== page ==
A guide to 165 species of waders with identification keys, comparative biology, and species accounts. Includes 60 colour plates and 135 distribution maps.

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The Snipes: A Study Of The Genus Capella

Leslie M. Tuck

Monograph Series Number 5

Canadian Wildlife Series


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Bird Study, Volume 3, Issue 2


Main articles:

  • The Theory of Line Transects - W. B. Yapp
  • Fluctuations of Common Snipe, Jack Snipe and Golden Plover in Tiree, Argyllshire - J. Morton Boyd
  • Mortality and Egg Production of the Meadow Pipit with Special Reference to Altitude - J. C. Coulson
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A Bird Watcher's Note Book: Studies Of Woodcock, Snipe And Other Birds

Philip Rickman

Philip Allan & Co


A reprint was published by Read Books in 2010.

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The Book Of The Snipe


William Blackwood & Sons, Edinburgh


From the preface: "This little book is not intended as an exhaustive book of instruction either scientific or sporting. It is merely a reprint, with additions, of sundry papers jotted down in the rare idle hours of a busy life. These papers having, I am told, amused many in the pages of 'Maga,' may perhaps amuse more when collected in booklet form. If they should do for the reader the kindness which they performed for the writer - namely, that of bringing a whiff from the snipe-haunted marshes into the stuffy prison of everyday life in parlour and street - Scolopax will feel that he has at any rate done some one a good turn, and nobody any harm."

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Snipe And Woodcock

L.H. De Visme Shaw

Illustrations: Archibald Thorburn and Charles Whymper

Fur, Feather & Fin Series

Longmans, Green & Co



  • Natural History Of The Snipe
  • Shooting The Snipe
  • Natural History Of The Woodcock
  • Shooting The Woodcock
  • Snipe And Woodcock In Ireland
  • Cookery Of The Snipe And Woodcock
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The Geographical Distribution Of The Family Charadriidae, Or The Plovers, Sandpipers, Snipes, And Their Allies

Henry Seebohm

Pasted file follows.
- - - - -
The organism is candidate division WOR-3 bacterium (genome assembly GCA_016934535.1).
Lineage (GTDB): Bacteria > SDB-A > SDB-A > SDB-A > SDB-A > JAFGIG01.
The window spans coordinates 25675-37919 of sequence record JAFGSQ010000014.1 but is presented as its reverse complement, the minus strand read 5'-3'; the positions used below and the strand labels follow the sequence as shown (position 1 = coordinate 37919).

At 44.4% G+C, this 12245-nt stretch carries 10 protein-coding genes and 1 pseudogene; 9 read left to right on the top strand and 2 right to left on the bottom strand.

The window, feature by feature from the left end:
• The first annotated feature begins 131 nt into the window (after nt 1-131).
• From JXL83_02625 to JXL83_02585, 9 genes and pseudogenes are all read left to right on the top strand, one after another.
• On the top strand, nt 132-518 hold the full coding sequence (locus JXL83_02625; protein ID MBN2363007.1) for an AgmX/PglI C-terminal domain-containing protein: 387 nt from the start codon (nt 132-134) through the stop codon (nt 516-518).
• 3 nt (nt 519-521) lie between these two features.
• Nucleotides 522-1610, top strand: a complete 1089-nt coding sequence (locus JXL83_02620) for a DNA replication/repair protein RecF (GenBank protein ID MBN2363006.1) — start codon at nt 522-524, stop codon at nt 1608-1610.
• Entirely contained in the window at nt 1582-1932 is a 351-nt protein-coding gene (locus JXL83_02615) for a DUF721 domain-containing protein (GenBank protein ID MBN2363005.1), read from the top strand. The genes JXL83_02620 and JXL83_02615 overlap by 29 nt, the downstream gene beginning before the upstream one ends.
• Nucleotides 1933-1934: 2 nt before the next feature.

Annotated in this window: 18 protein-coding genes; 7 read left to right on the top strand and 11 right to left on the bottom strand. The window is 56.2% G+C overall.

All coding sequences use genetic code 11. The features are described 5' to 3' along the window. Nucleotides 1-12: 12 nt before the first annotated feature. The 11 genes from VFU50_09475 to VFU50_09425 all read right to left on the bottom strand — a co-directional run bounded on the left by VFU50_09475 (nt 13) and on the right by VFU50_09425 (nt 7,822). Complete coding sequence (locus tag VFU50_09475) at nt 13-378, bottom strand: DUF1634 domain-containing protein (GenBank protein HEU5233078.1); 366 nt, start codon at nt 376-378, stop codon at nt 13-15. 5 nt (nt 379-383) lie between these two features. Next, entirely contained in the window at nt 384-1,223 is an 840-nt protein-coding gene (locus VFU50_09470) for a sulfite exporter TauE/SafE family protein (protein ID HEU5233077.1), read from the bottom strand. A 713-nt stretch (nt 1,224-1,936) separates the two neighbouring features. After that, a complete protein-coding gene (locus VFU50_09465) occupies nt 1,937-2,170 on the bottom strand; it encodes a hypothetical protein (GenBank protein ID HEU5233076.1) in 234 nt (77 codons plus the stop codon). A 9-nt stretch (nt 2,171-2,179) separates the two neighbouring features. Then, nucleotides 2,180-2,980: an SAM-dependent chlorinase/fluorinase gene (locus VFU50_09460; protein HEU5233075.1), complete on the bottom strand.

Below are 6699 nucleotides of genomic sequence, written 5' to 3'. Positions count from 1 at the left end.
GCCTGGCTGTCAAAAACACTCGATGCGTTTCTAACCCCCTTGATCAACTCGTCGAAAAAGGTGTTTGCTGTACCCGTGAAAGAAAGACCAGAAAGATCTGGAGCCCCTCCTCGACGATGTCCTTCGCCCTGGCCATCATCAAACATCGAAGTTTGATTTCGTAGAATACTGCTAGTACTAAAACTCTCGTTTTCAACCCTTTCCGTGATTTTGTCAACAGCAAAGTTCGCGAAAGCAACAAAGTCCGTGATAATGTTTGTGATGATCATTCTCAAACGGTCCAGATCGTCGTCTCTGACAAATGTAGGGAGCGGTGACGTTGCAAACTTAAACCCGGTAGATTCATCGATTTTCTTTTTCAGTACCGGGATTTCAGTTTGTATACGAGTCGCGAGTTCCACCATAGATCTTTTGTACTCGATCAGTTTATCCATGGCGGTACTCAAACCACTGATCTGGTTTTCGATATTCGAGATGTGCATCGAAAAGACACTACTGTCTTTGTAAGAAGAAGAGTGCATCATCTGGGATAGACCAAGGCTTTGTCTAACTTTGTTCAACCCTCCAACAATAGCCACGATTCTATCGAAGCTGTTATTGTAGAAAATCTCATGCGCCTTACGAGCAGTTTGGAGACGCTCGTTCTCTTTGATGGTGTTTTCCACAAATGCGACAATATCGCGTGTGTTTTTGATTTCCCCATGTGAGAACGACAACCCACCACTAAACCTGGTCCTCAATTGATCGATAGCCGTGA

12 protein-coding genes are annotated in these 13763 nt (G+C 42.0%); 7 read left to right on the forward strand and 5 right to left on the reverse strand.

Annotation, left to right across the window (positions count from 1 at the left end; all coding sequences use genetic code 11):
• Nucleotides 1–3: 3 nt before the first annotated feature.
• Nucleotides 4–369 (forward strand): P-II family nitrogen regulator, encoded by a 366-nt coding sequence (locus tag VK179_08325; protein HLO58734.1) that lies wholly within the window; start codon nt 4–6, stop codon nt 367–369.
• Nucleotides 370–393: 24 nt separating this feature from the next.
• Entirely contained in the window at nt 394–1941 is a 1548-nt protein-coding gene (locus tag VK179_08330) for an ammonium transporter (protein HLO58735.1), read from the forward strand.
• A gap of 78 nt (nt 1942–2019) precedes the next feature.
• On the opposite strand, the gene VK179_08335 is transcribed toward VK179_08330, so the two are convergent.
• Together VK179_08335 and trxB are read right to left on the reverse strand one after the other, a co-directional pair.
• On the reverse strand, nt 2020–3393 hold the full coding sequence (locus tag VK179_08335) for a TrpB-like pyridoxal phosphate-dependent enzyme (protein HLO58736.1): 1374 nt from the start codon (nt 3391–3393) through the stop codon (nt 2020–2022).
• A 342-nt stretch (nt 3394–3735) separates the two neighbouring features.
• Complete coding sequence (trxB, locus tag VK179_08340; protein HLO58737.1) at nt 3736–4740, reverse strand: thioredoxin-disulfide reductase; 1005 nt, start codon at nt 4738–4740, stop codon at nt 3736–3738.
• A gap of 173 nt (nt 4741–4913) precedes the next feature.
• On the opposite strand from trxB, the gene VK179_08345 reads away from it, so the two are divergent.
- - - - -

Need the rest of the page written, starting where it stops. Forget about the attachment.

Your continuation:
Illustrations: J.G. Keulemans and possibly others

Henry Southeran & Co


From the preface:

"About twenty years ago Mr. J. E. Harting began to collect information relating to the group of birds commonly called the Limicolae, with the intention of publishing a monograph of them. In the course of his studies he contributed from time to time articles on this group of birds to 'The Ibis' and to the 'Proceedings' of the Zoological Society; but subsequently his attention drifted into other channels, until in 1884 he abandoned the idea of writing a monograph, and offered his collection of birds for sale. I was then writing on the British species belonging to the group, which had always been an especial favourite of mine, and was glad of the opportunity of making my collection more complete. I therefore bought the Harting collection, which, with the Swinhoe collection, already in my Museum, and the Shelley collection of African Limicolae since acquired, provided me with ample material for study as soon as the last part of the 'History of British Birds' had gone to press. The result of this study is the present volume. Acting in accordance with the old proverb "bis dat qui cito dat," I determined not to write a monograph. What I had to say on the habits of these birds I had already said in the work referred to: on the other hand, I found that the study of all the species contained in the group threw quite a different light upon their geographical distribution, and enabled me to correct what appeared to be errors in their classification - their mutual relationship, in fact; so I determined to make these two subjects the theme of the book."
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Last updated October 2013